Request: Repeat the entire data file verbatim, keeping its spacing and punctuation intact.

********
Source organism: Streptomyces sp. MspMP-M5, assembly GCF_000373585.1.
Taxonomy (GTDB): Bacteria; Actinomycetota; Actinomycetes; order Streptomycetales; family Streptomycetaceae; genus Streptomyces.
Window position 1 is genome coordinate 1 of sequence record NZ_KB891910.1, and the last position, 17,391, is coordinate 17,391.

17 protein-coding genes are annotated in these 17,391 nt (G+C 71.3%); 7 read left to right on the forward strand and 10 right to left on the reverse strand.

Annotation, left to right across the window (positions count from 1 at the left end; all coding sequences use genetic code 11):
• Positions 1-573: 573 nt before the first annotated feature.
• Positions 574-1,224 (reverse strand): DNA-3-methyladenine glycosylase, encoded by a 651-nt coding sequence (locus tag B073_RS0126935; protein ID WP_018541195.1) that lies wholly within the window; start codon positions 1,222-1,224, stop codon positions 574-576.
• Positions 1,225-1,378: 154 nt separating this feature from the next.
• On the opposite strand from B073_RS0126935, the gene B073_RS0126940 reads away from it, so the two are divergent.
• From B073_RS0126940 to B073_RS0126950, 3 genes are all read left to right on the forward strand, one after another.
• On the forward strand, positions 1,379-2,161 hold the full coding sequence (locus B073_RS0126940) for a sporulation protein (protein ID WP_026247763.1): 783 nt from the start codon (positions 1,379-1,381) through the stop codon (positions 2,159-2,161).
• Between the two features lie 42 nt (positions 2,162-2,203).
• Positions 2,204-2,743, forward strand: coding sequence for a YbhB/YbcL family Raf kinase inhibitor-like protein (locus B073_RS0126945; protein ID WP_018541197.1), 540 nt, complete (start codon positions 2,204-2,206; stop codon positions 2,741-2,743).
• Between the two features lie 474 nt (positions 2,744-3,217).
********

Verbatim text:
Source organism: Streptomyces sp. MspMP-M5, assembly GCF_000373585.1.
Taxonomy (GTDB): Bacteria; Actinomycetota; Actinomycetes; order Streptomycetales; family Streptomycetaceae; genus Streptomyces.
Window position 1 is genome coordinate 1 of sequence record NZ_KB891910.1, and the last position, 17,391, is coordinate 17,391.

17 protein-coding genes are annotated in these 17,391 nt (G+C 71.3%); 7 read left to right on the forward strand and 10 right to left on the reverse strand.

Annotation, left to right across the window (positions count from 1 at the left end; all coding sequences use genetic code 11):
• Positions 1-573: 573 nt before the first annotated feature.
• Positions 574-1,224 (reverse strand): DNA-3-methyladenine glycosylase, encoded by a 651-nt coding sequence (locus tag B073_RS0126935; protein ID WP_018541195.1) that lies wholly within the window; start codon positions 1,222-1,224, stop codon positions 574-576.
• Positions 1,225-1,378: 154 nt separating this feature from the next.
• On the opposite strand from B073_RS0126935, the gene B073_RS0126940 reads away from it, so the two are divergent.
• From B073_RS0126940 to B073_RS0126950, 3 genes are all read left to right on the forward strand, one after another.
• On the forward strand, positions 1,379-2,161 hold the full coding sequence (locus B073_RS0126940) for a sporulation protein (protein ID WP_026247763.1): 783 nt from the start codon (positions 1,379-1,381) through the stop codon (positions 2,159-2,161).
• Between the two features lie 42 nt (positions 2,162-2,203).
• Positions 2,204-2,743, forward strand: coding sequence for a YbhB/YbcL family Raf kinase inhibitor-like protein (locus B073_RS0126945; protein ID WP_018541197.1), 540 nt, complete (start codon positions 2,204-2,206; stop codon positions 2,741-2,743).
• Between the two features lie 474 nt (positions 2,744-3,217).